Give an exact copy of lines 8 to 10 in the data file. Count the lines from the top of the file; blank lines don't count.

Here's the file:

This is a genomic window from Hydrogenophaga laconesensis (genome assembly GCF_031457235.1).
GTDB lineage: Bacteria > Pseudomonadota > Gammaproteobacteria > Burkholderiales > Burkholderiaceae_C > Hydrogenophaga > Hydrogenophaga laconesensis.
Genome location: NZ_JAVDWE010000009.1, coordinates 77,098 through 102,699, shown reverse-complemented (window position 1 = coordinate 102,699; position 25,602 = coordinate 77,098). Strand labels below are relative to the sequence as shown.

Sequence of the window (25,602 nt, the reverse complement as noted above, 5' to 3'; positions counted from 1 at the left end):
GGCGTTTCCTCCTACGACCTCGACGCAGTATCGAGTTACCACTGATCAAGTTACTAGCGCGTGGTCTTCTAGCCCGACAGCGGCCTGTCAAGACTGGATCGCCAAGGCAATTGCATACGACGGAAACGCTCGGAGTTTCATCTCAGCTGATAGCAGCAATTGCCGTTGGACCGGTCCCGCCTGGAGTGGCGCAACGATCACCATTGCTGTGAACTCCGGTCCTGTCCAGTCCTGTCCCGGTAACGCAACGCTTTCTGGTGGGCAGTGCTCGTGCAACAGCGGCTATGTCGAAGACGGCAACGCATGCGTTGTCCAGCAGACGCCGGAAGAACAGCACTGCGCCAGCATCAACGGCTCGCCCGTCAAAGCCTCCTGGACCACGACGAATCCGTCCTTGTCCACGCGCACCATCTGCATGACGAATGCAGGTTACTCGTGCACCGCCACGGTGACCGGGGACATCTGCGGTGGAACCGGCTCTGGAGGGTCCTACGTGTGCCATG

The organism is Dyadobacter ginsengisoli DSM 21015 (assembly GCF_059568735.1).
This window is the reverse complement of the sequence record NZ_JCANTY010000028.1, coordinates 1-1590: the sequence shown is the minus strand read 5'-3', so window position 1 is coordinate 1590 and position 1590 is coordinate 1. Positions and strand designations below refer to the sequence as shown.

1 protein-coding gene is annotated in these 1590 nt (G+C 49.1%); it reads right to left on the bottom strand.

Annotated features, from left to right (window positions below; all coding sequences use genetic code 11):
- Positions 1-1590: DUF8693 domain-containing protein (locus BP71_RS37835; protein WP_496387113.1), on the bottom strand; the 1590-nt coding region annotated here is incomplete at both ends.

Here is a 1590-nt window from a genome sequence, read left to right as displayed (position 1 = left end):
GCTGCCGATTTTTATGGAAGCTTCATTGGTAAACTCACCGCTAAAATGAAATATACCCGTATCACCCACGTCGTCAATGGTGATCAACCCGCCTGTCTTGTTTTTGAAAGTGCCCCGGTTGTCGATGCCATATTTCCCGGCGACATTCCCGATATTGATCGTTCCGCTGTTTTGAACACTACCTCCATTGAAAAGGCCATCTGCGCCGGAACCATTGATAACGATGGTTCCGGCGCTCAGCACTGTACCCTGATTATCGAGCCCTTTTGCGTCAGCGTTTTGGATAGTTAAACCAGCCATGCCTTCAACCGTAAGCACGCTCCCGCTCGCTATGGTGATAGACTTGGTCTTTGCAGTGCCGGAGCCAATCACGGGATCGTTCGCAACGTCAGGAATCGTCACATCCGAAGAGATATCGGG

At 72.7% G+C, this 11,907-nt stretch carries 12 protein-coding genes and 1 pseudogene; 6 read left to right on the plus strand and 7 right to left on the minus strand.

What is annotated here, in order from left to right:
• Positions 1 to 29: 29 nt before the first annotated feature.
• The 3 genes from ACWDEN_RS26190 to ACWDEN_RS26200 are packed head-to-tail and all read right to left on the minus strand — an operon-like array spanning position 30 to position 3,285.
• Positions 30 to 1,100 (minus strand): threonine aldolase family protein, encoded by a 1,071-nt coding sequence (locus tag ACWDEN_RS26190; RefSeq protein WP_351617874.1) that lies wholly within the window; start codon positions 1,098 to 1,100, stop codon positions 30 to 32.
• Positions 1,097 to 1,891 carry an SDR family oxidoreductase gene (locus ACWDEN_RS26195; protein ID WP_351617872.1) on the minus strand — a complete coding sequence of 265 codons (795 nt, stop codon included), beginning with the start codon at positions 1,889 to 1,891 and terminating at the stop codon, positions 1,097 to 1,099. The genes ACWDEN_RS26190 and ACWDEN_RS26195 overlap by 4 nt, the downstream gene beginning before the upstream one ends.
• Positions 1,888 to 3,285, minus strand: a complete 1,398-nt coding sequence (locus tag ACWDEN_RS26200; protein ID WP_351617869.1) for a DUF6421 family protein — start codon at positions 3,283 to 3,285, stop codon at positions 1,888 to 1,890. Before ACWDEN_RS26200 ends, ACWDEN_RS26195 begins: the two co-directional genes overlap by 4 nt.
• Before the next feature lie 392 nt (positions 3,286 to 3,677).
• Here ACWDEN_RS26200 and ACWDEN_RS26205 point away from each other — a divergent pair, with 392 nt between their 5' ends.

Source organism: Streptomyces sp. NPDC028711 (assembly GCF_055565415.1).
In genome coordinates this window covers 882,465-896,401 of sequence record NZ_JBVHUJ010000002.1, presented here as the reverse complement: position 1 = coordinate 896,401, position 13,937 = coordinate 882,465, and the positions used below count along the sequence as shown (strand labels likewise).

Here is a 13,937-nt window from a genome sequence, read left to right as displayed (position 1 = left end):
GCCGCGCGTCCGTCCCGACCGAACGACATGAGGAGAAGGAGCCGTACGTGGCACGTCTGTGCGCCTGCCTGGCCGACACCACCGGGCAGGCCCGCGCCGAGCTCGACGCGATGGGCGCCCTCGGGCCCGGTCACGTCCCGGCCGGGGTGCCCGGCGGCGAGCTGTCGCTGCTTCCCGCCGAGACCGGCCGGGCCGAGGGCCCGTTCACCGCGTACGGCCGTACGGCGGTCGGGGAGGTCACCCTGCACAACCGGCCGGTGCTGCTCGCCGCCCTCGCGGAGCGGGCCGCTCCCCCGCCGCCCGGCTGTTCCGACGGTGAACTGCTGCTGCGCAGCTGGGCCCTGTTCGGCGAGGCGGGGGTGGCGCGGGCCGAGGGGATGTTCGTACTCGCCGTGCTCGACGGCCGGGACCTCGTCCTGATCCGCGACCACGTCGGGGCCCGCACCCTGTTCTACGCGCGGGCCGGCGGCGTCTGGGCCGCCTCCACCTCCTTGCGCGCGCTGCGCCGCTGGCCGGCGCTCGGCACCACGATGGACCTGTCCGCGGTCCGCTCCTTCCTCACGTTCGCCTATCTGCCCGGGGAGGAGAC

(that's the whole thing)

1 protein-coding gene is annotated in these 1590 nt (G+C 49.1%); it reads right to left on the bottom strand.

Annotated features, from left to right (window positions below; all coding sequences use genetic code 11):
- Positions 1-1590: DUF8693 domain-containing protein (locus BP71_RS37835; protein WP_496387113.1), on the bottom strand; the 1590-nt coding region annotated here is incomplete at both ends.